For the stuffing mix together:
1 fresh diced tomato
1 handful of flat leaf parsley chopped finely
pinch salt
pinch of all spice
pinch of red chili flakes
3 cloves finely chopped garlic
1 finely diced onion
1/2 lb ground mutton
1 cup short grain Arabic rice washed but not soaked (ask for Lebanese or "Egyptian" rice at the Mid East grocer---you must use this rice for the authentic version, long grain rice is not the right kind. This rice looks similar to sushi rice or risotto rice)
grape leaves: blanch and set aside

For the broth:
alot of chicken stock, enough to cover your layers of wara' ainab/dolmeh in the pot
about 1-2 tbs lemon juice depending on how much broth you use
3-4 cloves garlic cut into slivers
1/4 cup tomato paste
lots and lots of olive oil.

Line your pot with any torn grape leaves. Put your rolled stuffed grape leaves in the pot, stuff tighly, put slivers of garlic here and there between the grape leaves, cover with the broth, put a sheet of tin foil on top, a plate, and small but heavy jar of water (to weigh the plate down), allow to boil gently once, cover the pot, lower the flame to the lowest heat, and cook for one hour. The rice should be perfectly cooked, not mushy.

Channa Daal Tarka

For the daal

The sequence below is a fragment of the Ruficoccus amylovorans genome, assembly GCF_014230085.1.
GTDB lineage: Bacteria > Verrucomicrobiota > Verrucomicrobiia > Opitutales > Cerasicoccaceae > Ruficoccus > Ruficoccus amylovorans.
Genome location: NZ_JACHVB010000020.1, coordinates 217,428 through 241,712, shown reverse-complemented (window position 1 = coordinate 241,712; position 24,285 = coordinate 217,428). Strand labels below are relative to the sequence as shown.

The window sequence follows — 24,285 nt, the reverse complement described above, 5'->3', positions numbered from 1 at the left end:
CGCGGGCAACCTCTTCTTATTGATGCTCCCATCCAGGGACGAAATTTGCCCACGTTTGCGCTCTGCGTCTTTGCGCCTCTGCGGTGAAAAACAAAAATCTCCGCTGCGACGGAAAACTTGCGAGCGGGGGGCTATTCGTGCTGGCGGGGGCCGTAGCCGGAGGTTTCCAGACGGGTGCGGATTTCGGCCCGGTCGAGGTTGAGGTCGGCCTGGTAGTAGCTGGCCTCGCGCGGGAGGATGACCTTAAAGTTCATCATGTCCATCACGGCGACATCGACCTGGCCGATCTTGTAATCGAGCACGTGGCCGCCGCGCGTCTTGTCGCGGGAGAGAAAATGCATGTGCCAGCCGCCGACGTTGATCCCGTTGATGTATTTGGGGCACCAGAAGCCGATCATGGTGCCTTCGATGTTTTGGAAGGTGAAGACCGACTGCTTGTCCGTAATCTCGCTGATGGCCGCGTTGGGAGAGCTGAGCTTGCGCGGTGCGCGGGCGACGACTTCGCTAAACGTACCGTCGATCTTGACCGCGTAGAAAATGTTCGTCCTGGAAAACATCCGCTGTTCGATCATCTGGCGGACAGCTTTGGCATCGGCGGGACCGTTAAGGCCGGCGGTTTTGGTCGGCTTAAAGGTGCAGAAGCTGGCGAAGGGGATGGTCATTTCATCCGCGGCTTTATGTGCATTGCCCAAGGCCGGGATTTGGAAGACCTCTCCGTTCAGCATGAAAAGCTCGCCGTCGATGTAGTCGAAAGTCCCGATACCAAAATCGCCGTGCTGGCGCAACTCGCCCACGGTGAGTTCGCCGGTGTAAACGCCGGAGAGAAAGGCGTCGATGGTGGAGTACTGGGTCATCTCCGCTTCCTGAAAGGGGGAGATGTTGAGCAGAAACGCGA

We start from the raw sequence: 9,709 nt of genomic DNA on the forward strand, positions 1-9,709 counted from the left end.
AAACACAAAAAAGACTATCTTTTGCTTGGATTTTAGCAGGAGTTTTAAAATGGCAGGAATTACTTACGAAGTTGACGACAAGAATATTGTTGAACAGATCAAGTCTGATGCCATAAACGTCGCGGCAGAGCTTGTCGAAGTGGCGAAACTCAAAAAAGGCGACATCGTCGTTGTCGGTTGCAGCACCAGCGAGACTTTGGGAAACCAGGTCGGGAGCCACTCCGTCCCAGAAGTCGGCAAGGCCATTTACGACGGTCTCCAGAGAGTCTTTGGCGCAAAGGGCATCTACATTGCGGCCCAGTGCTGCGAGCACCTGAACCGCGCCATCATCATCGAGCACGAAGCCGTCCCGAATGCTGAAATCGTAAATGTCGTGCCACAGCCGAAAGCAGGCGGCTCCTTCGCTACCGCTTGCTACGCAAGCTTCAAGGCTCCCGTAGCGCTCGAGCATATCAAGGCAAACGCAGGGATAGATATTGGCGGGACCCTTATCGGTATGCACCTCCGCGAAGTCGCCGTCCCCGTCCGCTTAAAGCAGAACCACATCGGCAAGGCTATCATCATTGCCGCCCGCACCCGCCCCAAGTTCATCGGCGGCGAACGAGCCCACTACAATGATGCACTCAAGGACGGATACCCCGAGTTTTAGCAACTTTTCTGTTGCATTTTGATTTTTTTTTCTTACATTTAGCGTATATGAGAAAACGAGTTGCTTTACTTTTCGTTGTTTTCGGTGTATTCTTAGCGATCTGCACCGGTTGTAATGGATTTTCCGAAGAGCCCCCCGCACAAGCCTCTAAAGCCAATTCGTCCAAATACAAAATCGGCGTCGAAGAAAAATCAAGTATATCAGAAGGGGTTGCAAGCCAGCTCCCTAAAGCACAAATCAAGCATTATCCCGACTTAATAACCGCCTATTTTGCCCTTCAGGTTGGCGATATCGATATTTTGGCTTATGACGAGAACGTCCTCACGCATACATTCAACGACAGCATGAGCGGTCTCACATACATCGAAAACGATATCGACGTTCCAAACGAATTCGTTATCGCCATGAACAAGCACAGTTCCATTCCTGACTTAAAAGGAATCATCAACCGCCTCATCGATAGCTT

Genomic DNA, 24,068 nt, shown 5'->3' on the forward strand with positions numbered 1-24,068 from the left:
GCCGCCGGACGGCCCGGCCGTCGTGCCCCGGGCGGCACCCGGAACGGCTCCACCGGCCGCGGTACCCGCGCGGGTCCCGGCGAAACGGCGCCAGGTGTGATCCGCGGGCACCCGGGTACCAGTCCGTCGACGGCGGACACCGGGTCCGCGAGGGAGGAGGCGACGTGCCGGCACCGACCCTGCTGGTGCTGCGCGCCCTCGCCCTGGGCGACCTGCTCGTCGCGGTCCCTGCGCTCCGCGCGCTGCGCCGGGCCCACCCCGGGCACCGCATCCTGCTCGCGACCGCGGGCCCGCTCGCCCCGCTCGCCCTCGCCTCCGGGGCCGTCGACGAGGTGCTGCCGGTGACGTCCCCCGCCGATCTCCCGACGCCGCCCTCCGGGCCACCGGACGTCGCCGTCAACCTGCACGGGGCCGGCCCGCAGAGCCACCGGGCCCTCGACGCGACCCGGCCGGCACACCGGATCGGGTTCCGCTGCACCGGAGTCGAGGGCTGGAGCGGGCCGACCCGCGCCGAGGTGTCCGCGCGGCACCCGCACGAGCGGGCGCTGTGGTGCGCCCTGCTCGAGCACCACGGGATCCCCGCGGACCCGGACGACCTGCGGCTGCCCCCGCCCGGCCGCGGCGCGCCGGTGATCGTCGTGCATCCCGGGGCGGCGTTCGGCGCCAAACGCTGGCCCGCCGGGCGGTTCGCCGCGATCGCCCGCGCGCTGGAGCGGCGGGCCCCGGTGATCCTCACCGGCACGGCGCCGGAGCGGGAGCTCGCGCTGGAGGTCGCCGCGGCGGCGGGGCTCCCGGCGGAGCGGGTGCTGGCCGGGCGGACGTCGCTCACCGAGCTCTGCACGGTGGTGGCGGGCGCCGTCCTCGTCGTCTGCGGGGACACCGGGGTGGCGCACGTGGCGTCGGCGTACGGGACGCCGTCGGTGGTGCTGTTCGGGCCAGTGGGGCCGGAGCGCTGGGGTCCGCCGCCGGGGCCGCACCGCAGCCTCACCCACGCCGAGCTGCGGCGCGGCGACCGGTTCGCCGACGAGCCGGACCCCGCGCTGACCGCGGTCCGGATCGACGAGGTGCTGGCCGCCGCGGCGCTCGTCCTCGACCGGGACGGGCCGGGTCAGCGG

1 cup channa daal, pick out stones, wash, soak for one hour
3 cups water
1 inch chunk of ginger crushed
1/2 tsp turmeric
salt to taste
1 chopped tomato

Boil daal, skim off scum, lower heat, add in raw ginger and turmeric, and cook partially covered until daal is nicely tender and slightly mashed but not obliterated. This will take about 40 minutes. About 10 minutes before the daal is done, add in the chopped tomato. Adding the tomato at the end will cook it but prevent it from completely breaking up. I like to get a bite of chopped tomato in my daal.

For the tarka:
1 finely sliced onion
1 tsp cumin seeds
3-4 whole dried red chilies
1 tsp cumin powder
1/2 to 1 tsp dried red chili powder
garlic cut into slivers
2-3 tbs to 1/4 cup oil

In the oil "bhuna" or brown the onion. This means put sliced onions in oil on high heat and then cook until they turn translucent, then lower heat and allow to caramelize, stirring occasionally for 25 minutes or so. When they are reddish and skinny, they are "bhuna hua." When the onions are almost fully bhuna-ed, they will be mostly brown, but still have a little bit of translucence, at this point, put the heat up to medium and add in the whole chilies, the garlic, and the cumin seeds. Allow to cook until the garlic is golden and crispy. If you time it right, the garlic and onion will finish at the same time. At the last minute, turn up the heat to high, put in the cumin and red chili powders, then quickly, before they burn, dump the whole tarka into the daal. Stir once to evenly distribute the onions and all, but leave some of the oil and onions on top, then garnish with cilantro.

Aloo Gobhi

Here is my recipe for aloo gobhi, or cauliflower and potato stir fry. The trick is not to add any water. It is a dry veg, not a wet one. This is easisest to cook in a non-stick wok shaped pot with a lid, but any deep non-stick pot with a lid will do.

1 small head phool gobhi--cauliflower, chopped into florets and washed